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    Languages evolve; the English of today is different from the English of 1800, and the American even more so.

    In this case, however, the language is changing for pure laziness. When printing was invented, it was far faster to typeset a letter 'U' than the word 'you', yet the word did not shorten until the 20th century. People now can type faster and send more data than ever before; spelling and grammar checkers abound. The lack of barriers gives a huge, multilingual and multicultural society. Yet spelling and grammar have degraded, and the result is a language all but unintelligible. The reasons why have been dissected time and time again, but between SMS and e-mail, the language - or at least, people's grasp of it - is regressing.

    For an example of this, one need look no further than the 'smilies' box to the left of the one in which I type. Why should we need to draw faces in our statements, unless we have lost the ability to express it in words? 'Evolution' implies improvement to suit changing conditions, yet the loss of the beauty and expression of English is no improvement (as Barjor demonstrates). Recast Shakespeare, Byron or even George Washington in 'modern' terminology and see for yourself if you retain the poetry and beauty of the original.
    Ess
    Like a rat in a maze who says,
    "Watch me choose my own direction"
    Are you under the illusion
    The path is winding your way?
    - Rush

  9. #9
    aurė entuluva! mithrandir's Avatar
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    Code:
    /* Yes this will actually compile */
    
    #include <stdio.h>
    
    void ReadOn(void);
    void DontBother(void);
    
    int main(void)
    {
    
    	int userchoice;
    
    	printf("Press 1 to read on, 2 to quit\n");
    	printf("What would you like to do? ");
    	scanf("%d", &userchoice);
    
    	if (userchoice == 1)
    		ReadOn();
    	else 
    		DontBother();
    
    	return 0;
    }
    
    void ReadOn(void)
    {
    	printf("\nPerhaps we could all just start writing out our posts like this\n"
    		   "then you could grade us on our code style as well as our speech :O\n\n"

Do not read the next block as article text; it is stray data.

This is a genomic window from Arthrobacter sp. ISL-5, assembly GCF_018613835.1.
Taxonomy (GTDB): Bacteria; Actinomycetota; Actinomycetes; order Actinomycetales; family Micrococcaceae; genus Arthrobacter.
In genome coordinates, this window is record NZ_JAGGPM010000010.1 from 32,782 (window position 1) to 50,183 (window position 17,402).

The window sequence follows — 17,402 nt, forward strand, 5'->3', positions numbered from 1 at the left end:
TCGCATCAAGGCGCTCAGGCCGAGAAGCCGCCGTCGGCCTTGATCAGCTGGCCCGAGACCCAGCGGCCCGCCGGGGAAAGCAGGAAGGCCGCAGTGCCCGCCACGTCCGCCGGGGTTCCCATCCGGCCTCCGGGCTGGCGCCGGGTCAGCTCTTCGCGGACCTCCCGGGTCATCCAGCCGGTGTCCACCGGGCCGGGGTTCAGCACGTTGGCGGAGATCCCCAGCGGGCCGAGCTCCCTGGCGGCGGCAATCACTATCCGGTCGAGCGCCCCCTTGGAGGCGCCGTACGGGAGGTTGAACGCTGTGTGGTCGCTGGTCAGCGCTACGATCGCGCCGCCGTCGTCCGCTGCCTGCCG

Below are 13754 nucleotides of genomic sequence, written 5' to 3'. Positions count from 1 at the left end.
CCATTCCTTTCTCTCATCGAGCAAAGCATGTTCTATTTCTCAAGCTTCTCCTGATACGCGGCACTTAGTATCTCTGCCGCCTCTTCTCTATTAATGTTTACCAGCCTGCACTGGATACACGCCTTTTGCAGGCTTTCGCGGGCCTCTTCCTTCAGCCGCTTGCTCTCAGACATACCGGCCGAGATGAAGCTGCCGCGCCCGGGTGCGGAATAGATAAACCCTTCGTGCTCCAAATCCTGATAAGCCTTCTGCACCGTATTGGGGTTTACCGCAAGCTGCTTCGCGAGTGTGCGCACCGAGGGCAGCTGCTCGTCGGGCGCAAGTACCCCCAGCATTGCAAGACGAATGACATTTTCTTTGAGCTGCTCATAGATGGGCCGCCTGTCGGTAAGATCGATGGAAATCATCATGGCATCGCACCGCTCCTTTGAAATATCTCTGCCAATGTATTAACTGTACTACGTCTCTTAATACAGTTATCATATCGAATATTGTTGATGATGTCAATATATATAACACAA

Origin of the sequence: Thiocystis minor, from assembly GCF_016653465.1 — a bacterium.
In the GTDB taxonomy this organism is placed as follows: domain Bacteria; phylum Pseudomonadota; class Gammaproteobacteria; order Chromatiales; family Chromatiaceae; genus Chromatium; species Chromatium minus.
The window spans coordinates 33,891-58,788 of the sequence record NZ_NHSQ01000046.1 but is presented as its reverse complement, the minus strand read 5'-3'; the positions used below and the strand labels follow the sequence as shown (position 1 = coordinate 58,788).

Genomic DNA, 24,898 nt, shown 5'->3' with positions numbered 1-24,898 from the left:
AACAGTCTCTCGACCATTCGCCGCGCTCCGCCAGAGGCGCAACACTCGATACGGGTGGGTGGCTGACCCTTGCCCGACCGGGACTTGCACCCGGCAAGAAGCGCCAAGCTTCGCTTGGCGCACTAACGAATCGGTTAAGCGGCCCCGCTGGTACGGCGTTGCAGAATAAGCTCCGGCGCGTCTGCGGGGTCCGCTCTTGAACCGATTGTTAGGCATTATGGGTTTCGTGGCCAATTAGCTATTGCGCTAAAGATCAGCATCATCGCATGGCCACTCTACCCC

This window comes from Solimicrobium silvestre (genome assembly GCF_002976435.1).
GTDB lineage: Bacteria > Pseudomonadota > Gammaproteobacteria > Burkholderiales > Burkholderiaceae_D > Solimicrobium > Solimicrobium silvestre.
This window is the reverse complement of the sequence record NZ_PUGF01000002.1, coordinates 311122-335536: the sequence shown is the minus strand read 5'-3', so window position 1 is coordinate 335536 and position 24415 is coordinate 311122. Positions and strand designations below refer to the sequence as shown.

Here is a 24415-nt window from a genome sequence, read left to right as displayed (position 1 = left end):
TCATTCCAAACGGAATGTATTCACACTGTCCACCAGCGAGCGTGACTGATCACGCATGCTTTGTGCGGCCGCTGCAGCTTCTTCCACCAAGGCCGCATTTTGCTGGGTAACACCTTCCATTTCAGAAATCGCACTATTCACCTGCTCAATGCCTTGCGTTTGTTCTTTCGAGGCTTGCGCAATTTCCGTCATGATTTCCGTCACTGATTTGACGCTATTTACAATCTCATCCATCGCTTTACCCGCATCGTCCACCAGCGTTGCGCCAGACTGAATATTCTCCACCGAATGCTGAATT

"[stealth]\n\n");
    }
    
    void DontBother(void)
    {
       printf("\nYou have quit the program, and not bothered to read my thoughts!\n"
    	      "[stealth]\n\n");
    }

  10. #10
    Registered User rick barclay's Avatar
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    If you people think the English language is in decline, maybe
    you should for one second tear off your blinders and pick
    up a copy of the Times of London or New York and start
    reading. Pick up a copy of Playboy and (after browsing the
    photos) find and article and start reading. The same goes
    for Wired, Time, Dr. Dobbs, and any other successful pub-
    lication you can find.

    Actually, if you compare the journalism and literature of today
    to comparable examples written prior to 1900, you should
    find with few exceptions that the writing of today's world is
    much more readable than that which came before.

    The problem here, as always, lies with those who think they see
    in others everything that's wrong with the world when in
    actuality what they are seeing is a reflection of their own
    shortcomings. And to extend that thought and provide a solution
    to those perceived deficiencies I would suggest that anyone
    who is worried about the course of the English language
    should study and exercise its proper use diligently as an
    example for others to follow.

    rick barclay
    No. Wait. Don't hang up!